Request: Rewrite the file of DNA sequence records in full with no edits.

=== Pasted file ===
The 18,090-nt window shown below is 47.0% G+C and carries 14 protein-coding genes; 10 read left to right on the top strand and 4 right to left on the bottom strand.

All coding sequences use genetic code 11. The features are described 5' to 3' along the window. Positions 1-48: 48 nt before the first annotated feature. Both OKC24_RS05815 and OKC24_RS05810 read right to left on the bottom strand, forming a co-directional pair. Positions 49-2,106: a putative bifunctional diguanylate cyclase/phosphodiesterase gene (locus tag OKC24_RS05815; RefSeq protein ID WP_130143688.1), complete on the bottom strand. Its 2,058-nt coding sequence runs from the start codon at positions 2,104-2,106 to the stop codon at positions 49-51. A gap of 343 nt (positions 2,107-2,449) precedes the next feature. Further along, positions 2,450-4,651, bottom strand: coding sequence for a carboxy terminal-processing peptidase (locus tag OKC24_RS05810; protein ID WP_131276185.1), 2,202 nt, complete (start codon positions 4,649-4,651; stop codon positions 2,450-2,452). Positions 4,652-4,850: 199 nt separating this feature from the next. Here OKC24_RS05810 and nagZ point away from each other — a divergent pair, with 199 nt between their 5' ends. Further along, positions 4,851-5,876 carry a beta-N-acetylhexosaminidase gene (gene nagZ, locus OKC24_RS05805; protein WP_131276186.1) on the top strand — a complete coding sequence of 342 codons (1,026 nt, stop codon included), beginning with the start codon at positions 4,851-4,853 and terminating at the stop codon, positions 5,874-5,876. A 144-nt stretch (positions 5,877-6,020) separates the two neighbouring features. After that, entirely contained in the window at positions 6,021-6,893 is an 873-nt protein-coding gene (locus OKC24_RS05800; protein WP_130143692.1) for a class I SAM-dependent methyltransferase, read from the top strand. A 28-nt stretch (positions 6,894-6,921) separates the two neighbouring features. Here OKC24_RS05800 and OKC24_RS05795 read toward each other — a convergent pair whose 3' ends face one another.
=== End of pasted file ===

The 18,090-nt window shown below is 47.0% G+C and carries 14 protein-coding genes; 10 read left to right on the top strand and 4 right to left on the bottom strand.

All coding sequences use genetic code 11. The features are described 5' to 3' along the window. Positions 1-48: 48 nt before the first annotated feature. Both OKC24_RS05815 and OKC24_RS05810 read right to left on the bottom strand, forming a co-directional pair. Positions 49-2,106: a putative bifunctional diguanylate cyclase/phosphodiesterase gene (locus tag OKC24_RS05815; RefSeq protein ID WP_130143688.1), complete on the bottom strand. Its 2,058-nt coding sequence runs from the start codon at positions 2,104-2,106 to the stop codon at positions 49-51. A gap of 343 nt (positions 2,107-2,449) precedes the next feature. Further along, positions 2,450-4,651, bottom strand: coding sequence for a carboxy terminal-processing peptidase (locus tag OKC24_RS05810; protein ID WP_131276185.1), 2,202 nt, complete (start codon positions 4,649-4,651; stop codon positions 2,450-2,452). Positions 4,652-4,850: 199 nt separating this feature from the next. Here OKC24_RS05810 and nagZ point away from each other — a divergent pair, with 199 nt between their 5' ends. Further along, positions 4,851-5,876 carry a beta-N-acetylhexosaminidase gene (gene nagZ, locus OKC24_RS05805; protein WP_131276186.1) on the top strand — a complete coding sequence of 342 codons (1,026 nt, stop codon included), beginning with the start codon at positions 4,851-4,853 and terminating at the stop codon, positions 5,874-5,876. A 144-nt stretch (positions 5,877-6,020) separates the two neighbouring features. After that, entirely contained in the window at positions 6,021-6,893 is an 873-nt protein-coding gene (locus OKC24_RS05800; protein WP_130143692.1) for a class I SAM-dependent methyltransferase, read from the top strand. A 28-nt stretch (positions 6,894-6,921) separates the two neighbouring features. Here OKC24_RS05800 and OKC24_RS05795 read toward each other — a convergent pair whose 3' ends face one another.